Ever since the ex-girlfriend of Sumner Redstone filed a lawsuit last week regarding the 92-year-old media mogul's diminishing health, speculation has swirled about what this means for CBS and Viacom, two companies still in the billionaire's control.
Manuela Herzer, who was booted in October as Redstone's caretaker, said he's become mentally incapacitated and "a living ghost." (She also made some other claims about him, which are probably TMI). Redstone's attorney called the suit "a meritless action, riddled with lies."
Still, there are news articles that theorize the suit could do more than potentially nullify his decision to remove her. Redstone technically oversees $45 billion worth of shareholder value as chairman of both CBS and Viacom. So some lawyers are saying that if the court determines he's mentally impaired and unable to make decisions, shareholders could sue, claiming they were kept in the dark about important information. Some also speculate he could be forced to give up control of his empire.
Many will point to how Apple didn't disclose enough about the health of its former chief executive Steve Jobs, who had a rare form of pancreatic cancer and died in 2011. Other executives have been more open about their illnesses. Warren Buffett, the third-richest person in the world and head of the $330 billion conglomerate Berkshire Hathaway, said in 2012 that he had been diagnosed with stage 1 prostate cancer. Jamie Dimon, CEO of JPMorgan Chase, said last year that he was being treated for throat cancer. Goldman Sachs CEO Lloyd Blankfein said this year he has a "highly curable" form of lymphoma and would undergo chemotherapy.
But each of these men runs a company. Redstone hasn't been part of day-to-day operations at either CBS or Viacom for some time.
It also seems incredibly disingenuous that any investor could claim they were unaware of Redstone's deteriorating health or that proper disclosure of his mental state somehow would have changed the decision to hold CBS or Viacom shares. His age is known, and his scaling back of involvement in the companies has been covered by the press. It's been a year since he's spoken on either companies' earnings calls. And even then he said just 10 words on CBS's and eight on Viacom's. Let's face it, no one thinks Redstone's presence or lack thereof makes a difference in influencing the companies' stock prices or growth or profitability.
What investors ought to care about is what will happen to the media properties once Redstone passes, or otherwise loses control should a ruling deem him mentally unfit.
CBS and Viacom were one company until Redstone separated them about a decade ago. The move made sense back then, and it also paid off for shareholders. But in the past few years there have been calls to reunite the companies to increase negotiating power with pay-television providers, which have also been consolidating.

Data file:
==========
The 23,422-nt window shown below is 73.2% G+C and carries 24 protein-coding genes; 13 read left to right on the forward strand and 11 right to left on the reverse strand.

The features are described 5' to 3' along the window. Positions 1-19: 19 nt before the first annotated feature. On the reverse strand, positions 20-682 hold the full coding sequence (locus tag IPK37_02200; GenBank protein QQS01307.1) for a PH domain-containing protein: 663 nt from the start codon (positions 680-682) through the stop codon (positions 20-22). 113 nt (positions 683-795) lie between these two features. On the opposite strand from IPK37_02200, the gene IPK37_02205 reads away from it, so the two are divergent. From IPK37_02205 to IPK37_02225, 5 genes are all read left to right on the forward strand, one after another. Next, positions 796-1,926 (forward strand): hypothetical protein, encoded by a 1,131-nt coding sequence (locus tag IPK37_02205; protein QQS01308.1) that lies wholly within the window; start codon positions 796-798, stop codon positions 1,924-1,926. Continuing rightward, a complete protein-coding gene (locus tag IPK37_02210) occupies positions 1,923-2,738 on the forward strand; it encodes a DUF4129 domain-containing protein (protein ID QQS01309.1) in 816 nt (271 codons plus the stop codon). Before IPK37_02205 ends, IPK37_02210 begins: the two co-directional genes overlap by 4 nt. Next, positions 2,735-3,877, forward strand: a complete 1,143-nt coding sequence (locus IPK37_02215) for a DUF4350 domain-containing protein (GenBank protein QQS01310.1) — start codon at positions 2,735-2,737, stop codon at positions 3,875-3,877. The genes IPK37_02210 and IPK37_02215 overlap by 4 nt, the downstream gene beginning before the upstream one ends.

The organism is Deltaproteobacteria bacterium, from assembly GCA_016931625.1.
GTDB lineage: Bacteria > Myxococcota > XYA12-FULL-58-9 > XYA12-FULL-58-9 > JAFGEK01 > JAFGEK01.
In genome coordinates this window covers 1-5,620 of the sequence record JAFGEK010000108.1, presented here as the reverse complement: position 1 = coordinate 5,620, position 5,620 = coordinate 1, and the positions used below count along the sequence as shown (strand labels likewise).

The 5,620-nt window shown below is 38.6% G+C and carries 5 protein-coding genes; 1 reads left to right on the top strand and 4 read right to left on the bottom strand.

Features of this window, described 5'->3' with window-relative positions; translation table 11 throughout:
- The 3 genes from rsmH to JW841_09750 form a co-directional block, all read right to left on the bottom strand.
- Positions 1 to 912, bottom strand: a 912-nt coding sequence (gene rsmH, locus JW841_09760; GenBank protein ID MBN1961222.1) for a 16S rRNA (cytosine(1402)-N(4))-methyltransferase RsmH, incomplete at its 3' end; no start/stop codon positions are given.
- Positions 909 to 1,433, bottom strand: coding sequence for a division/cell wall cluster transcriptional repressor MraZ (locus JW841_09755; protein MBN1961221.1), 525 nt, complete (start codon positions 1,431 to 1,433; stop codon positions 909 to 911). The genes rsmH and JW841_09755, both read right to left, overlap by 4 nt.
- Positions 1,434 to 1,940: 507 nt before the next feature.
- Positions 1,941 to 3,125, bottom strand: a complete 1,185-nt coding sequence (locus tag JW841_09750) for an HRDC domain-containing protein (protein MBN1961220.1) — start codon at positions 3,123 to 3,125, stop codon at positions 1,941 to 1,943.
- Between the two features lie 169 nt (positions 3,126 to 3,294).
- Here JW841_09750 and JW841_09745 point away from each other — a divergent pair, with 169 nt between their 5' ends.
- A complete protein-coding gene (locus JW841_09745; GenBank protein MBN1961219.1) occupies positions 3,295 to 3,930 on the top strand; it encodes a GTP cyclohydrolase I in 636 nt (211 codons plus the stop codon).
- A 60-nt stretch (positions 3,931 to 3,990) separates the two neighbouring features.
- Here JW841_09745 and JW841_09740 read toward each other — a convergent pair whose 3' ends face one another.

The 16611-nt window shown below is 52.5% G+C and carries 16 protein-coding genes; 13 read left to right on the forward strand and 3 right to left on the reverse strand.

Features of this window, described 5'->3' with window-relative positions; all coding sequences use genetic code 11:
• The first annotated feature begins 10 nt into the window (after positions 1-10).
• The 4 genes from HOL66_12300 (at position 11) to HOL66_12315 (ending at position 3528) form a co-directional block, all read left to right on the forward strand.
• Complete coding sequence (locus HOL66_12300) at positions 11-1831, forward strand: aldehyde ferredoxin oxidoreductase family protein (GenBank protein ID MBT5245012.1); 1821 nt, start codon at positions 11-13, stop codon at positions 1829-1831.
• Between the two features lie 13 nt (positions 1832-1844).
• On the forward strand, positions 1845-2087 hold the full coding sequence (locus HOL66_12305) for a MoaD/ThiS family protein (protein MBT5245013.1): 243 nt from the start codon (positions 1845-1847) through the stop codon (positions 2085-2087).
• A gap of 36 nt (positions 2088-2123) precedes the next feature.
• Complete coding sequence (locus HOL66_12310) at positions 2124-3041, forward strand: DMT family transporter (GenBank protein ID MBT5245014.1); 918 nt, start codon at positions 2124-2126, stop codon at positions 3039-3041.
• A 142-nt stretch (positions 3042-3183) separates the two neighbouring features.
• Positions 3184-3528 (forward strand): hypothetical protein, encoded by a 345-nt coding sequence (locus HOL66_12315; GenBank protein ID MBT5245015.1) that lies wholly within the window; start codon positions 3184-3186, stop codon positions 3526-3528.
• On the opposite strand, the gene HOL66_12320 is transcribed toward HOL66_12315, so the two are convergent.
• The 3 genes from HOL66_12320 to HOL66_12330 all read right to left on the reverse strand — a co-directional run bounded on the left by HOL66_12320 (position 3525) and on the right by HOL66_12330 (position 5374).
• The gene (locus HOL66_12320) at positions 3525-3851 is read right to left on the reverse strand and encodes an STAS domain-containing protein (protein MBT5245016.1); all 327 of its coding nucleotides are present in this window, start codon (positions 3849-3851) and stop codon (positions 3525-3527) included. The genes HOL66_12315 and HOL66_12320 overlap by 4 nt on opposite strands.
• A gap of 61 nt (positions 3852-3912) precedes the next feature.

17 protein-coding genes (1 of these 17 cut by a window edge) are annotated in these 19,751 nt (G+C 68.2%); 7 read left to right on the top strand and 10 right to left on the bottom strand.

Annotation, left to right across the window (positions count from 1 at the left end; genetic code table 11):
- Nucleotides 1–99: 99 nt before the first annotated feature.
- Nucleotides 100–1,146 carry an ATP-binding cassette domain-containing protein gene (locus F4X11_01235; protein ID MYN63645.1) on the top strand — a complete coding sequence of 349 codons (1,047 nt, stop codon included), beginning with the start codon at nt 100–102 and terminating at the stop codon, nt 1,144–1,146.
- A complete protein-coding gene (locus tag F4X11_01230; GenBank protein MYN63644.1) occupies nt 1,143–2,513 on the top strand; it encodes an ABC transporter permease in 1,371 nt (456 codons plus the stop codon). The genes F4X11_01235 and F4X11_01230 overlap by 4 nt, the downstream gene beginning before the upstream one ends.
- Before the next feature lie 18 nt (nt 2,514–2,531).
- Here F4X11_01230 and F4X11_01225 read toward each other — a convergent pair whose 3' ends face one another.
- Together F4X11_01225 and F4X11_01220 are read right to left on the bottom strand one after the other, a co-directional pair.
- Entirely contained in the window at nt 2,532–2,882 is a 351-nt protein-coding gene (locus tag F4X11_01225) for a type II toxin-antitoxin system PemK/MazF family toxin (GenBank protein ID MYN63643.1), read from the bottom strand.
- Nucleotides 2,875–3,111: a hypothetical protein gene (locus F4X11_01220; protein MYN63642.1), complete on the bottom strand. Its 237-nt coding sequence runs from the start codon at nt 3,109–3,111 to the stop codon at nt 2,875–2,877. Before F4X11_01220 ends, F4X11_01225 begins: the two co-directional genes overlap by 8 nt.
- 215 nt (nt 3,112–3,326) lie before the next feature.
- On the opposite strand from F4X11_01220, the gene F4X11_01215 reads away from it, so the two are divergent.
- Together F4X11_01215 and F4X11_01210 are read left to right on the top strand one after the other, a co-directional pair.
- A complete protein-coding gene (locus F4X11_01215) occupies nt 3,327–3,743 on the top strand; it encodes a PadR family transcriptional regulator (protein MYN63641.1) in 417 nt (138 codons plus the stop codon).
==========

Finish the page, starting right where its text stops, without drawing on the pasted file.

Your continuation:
At the helm of CBS is Les Moonves, 66, a well-respected industry executive. Philippe Dauman, 61, runs Viacom. Only one of them is a member of the trust that will inherit Redstone's controlling stakes, and that's Dauman (the trust also includes Redstone's 61-year-old daughter, Shari). The snag is, should CBS and Viacom merge, most consider Moonves to be the rightful chief executive.
This is an issue Redstone hasn't addressed publicly -- nor has the trust -- so it's unclear whether he, or trustees, would put CBS and Viacom back together or if there are other plans for the businesses.
What is clear is that Viacom has become the weaker link, and so the case for a merger is especially compelling for those shareholders. The stock has lost 34 percent this year, while CBS fell about 8 percent. A group of global entertainment media companies tracked by Bloomberg Intelligence are down 4 percent year to date.
Viacom, which owns the Nickelodeon, MTV and Comedy Central networks, has suffered ratings declines that threaten to slow ad sales as some viewers switch to online platforms such as Netflix. Comedy Central also no longer has hit comedian hosts Jon Stewart and Stephen Colbert.
Back when the companies split, Viacom was considered by many to be the more attractive piece. "But cable networks may not be as good as we thought, and certainly not if you don't have good networks," said Paul Sweeney, head of media research at Bloomberg Intelligence. CBS, with its high-margin retransmission fees and some hit TV shows, has been outperforming Viacom.
Many have said a re-merger would still benefit both, though. The ultimate decision is up to Redstone, so this suit is crucial in that respect. A court ruled last year that Donald Sterling, then 80 years old and owner of the Los Angeles Clippers, was mentally incapacitated after he made racist remarks. That left the basketball team in the hands of his wife, who then sold it for $2 billion to Steve Ballmer, the former CEO of Microsoft.
It's unclear whether trustees acting in Redstone's place would be more open to putting Viacom and CBS back together. But if they aren't, they might need to be prepared for activist investors ready to ensure that Redstone's legacy isn't put ahead of the interests of minority shareholders.
This column does not necessarily reflect the opinion of Bloomberg LP and its owners.
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